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Plight of the Pangolin

episode number
ED-147
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A pangolin in defensive posture
A pangolin in defensive posture, Horniman Museum, London.  Credit: Stephencdickson [CC BY-SA 4.0 (https://creativecommons.org/licenses/by-sa/4.0)]

The pangolin is one of the world’s most unusual animals—and one of the most heavily poached.

An adult pangolin is 3 to 5 feet long and eats some 70 million ants and termites a year, using a tongue that’s longer than its body, covered in sticky saliva.

It burrows into termite mounds and anthills and can close its ears and nostrils to keep angry ants at bay.

That may sound like an anteater or an aardvark. Except, the pangolin is completely covered in scales. It’s the only mammal that has them.

These scales are made of keratin, just like our fingernails. A single pangolin could have more than a thousand, making up 20 percent of its body weight.

Pangolins roll into a ball when threatened—the sharp edges of their scales providing extra protection, even against lions.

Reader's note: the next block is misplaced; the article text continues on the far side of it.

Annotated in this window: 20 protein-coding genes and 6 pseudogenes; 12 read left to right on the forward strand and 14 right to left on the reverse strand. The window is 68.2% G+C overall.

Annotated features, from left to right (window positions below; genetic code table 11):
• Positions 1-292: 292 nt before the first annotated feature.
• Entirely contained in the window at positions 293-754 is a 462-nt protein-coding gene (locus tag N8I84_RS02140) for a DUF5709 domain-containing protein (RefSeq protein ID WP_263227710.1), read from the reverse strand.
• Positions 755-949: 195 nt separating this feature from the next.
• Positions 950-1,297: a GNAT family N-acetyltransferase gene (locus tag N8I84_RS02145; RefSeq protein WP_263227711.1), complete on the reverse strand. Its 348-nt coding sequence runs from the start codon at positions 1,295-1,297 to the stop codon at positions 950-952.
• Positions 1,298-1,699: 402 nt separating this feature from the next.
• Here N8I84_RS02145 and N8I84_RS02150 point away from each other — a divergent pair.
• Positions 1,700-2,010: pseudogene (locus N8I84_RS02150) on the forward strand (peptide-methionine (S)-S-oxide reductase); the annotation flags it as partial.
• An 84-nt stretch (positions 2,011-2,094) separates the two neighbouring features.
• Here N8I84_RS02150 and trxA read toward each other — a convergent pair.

But that’s not enough to keep human predators away.

The pangolin’s scales are valued in Asian folk medicines, even though they’ve been proven to be no more medicinal than an old toenail.

Their meat is eaten in Asia as a delicacy. Even their blood is considered an aphrodisiac.

So, poachers catch and kill them, which has made all eight species critically endangered or vulnerable.

In the last 10 years, customs agents have confiscated literally tons of pangolin scales, which came from more than 1 million animals.

World Pangolin Day is February 15. You probably don’t buy pangolin products yourself, but raising awareness for this remarkable, gentle animal can support its protection.


Background: Plight of the Pangolin